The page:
All of a sudden, the Anjilanaka has transformed into a super flavorful, super intense tropical explosion of fruits, spices, herbs, and citrus. That creamy mouthfeel, that light and delicate profile is no more—it is now thick and juicy, almost syrupy; massively tropical fruit flavors rush to the front of the cup, exploding onto the palate like a bomb. Now there are flavors of: apple, pear, peach, pomegranate, and apricot, fig and clove, juicy cantaloupe and honeydew melon, tangerine, mixed berries, banana, and a sharp, salivation-inducing, zesty lemon acidity that swirls over the palate.
This cup is very sweet and very tart, so I’m sipping it slowly. What’s more, for such a light-feeling coffee on the palate, it really sits in the belly and weighs me down. I’m only halfway through this cup and I’m even thinking about calling it quits and taking it to go—that’s got to be saying something about its intensity in itself, right?
Medium body; juicy mouthfeel; lemon acidity; clean finish.
the bottom line:
Intelligentsia’s Anjilanaka Bolivia is an intense, dynamic, and complex cup that doesn’t just provide the consumer with a good cup of coffee—it unleashes an all-out coffee experience.
Drinking this coffee was a supreme adrenaline rush, like plummeting down the tracks of the steepest incline of the world’s biggest roller coaster. Yeah—it’s a lot like that. When the first few sips were so light and airy, so delicate and refined and tea-like, I figured that the rest of the cup might provide a few flavor shifts, but they’d be mostly subtle. Instead, as soon as the cup started cooling off, it got so massively intense, so tropical, and so incredibly lively. It went from being a coffee that I had to sip slowly because of its delicacy and complexity, to being a coffee that I had to sip slowly because of its complexity and explosiveness.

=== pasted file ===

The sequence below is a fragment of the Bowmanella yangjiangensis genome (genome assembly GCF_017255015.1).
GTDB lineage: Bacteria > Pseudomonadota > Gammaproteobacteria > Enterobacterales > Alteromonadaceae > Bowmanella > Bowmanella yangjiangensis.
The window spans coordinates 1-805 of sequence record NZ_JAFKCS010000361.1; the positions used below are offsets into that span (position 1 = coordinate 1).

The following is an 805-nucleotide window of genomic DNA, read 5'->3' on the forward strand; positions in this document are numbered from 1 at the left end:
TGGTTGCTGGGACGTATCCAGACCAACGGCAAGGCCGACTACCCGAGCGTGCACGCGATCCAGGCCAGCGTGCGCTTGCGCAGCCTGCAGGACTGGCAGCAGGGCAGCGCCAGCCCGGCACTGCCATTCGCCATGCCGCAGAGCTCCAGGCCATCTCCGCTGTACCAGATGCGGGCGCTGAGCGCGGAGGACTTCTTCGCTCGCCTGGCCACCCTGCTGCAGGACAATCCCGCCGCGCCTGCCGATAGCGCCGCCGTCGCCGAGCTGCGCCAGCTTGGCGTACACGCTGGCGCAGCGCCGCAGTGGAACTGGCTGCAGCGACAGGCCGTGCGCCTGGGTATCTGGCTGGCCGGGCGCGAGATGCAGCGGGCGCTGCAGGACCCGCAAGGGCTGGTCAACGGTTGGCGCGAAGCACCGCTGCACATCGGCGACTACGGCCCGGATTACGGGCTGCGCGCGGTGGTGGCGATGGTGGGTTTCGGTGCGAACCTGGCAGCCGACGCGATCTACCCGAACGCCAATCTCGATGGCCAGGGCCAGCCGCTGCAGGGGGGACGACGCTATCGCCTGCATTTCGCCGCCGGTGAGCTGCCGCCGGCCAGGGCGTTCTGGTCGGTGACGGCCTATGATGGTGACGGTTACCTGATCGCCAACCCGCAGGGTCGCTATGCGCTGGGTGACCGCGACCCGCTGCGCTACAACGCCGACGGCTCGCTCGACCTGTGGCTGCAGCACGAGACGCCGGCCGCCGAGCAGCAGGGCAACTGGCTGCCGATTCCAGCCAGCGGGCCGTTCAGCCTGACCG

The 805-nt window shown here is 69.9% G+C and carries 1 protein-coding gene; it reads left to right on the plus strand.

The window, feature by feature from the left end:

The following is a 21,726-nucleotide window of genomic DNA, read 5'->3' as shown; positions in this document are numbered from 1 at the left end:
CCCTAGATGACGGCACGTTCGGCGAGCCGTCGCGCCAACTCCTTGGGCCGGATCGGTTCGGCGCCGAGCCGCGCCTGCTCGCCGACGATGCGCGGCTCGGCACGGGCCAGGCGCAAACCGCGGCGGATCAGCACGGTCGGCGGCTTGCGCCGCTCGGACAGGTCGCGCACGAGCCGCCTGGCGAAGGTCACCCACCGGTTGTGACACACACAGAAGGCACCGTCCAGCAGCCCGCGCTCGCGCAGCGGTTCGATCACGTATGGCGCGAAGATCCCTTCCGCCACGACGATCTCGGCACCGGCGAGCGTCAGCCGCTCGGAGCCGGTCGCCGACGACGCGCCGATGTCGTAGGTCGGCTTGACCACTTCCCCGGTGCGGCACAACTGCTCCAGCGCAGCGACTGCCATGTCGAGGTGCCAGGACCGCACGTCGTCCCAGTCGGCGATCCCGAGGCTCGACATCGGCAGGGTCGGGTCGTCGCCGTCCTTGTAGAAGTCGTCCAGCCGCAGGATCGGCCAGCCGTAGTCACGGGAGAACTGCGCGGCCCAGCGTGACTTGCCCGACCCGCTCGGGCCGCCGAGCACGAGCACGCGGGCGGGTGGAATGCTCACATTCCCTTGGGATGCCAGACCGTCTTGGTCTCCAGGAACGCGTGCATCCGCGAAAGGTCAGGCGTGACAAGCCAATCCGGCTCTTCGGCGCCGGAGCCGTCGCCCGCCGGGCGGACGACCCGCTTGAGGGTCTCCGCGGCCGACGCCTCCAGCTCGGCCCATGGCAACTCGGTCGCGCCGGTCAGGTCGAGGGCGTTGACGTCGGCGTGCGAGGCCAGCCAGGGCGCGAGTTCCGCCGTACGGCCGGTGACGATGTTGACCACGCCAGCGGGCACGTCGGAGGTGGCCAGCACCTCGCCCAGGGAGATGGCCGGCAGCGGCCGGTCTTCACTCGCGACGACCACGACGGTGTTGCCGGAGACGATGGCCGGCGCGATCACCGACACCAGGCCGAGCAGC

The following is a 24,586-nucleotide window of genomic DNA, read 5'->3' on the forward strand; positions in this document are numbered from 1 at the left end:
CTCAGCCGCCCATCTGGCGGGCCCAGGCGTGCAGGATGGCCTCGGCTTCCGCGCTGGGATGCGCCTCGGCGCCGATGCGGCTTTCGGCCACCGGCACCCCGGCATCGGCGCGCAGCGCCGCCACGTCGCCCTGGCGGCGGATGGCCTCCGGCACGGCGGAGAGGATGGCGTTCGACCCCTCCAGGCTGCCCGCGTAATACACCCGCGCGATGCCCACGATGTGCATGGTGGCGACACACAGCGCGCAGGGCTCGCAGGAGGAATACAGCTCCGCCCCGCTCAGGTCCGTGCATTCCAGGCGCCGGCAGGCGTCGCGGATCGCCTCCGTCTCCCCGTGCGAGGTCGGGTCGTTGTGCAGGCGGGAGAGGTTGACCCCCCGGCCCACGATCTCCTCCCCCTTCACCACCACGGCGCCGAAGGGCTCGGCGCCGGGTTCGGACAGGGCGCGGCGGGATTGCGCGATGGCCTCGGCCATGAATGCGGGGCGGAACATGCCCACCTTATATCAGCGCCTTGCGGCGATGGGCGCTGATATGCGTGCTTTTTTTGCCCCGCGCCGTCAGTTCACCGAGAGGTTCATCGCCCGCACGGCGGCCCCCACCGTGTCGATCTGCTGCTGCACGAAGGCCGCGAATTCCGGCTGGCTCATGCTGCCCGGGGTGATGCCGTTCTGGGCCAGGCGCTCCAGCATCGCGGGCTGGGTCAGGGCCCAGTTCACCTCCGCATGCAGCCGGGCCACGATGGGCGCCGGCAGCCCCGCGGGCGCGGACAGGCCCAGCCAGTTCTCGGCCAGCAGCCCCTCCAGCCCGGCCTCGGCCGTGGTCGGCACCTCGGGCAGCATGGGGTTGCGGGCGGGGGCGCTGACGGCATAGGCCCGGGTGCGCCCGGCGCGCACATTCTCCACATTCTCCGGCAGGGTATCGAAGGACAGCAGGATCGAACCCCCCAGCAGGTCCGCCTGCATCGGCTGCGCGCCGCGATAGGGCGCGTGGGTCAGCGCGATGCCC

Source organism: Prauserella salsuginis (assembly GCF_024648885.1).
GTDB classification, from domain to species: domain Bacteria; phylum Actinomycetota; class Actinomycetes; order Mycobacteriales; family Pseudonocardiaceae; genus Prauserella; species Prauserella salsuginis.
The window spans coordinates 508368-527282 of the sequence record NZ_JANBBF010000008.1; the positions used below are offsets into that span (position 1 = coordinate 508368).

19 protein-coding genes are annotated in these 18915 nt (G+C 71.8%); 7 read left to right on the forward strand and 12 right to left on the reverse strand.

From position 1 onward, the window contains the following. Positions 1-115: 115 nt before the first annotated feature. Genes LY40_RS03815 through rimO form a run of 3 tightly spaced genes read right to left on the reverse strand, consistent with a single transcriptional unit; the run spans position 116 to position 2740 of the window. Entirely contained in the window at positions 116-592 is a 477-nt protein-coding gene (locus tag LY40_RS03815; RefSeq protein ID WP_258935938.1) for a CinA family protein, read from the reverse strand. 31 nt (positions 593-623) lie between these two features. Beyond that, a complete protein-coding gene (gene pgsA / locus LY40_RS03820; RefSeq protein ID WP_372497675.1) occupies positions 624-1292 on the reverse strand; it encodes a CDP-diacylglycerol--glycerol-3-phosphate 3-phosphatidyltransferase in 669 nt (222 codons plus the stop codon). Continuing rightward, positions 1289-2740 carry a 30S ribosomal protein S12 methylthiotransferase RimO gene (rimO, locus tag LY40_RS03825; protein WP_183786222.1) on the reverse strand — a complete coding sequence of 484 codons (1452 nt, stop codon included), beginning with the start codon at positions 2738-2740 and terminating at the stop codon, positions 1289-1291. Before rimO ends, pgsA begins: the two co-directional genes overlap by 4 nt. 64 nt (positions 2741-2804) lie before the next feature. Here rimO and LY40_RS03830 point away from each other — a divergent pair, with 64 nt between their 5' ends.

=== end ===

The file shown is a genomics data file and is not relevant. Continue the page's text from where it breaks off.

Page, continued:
What impresses me most about this coffee isn’t the interesting flavor profile so much as the crystal clarity that this coffee possesses. Anjilanaka Bolivia features a deluge of flavor and, in most coffees, when you have this much flavor and a profile that is so juicy and concentrated, all of those flavors just sort of blend together, like a fruit smoothie. In the case of Anjilanaka, though, it has so much definition and clarity that all of its incredible flavors were easy to identify.
This coffee is not for the faint of heart, Dear Reader, but it is certainly one that the adventure-driven thrill-seekers should look into.
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Andrew is a husband, father, dog lover, craft beverage enthusiast, content creator, and niche market Internet celebrity. Formerly of A Table in the Corner of the Cafe and The Pulitzer Project and contributor to Barista Magazine and Mental Floss, he’s been writing on the Internet for years.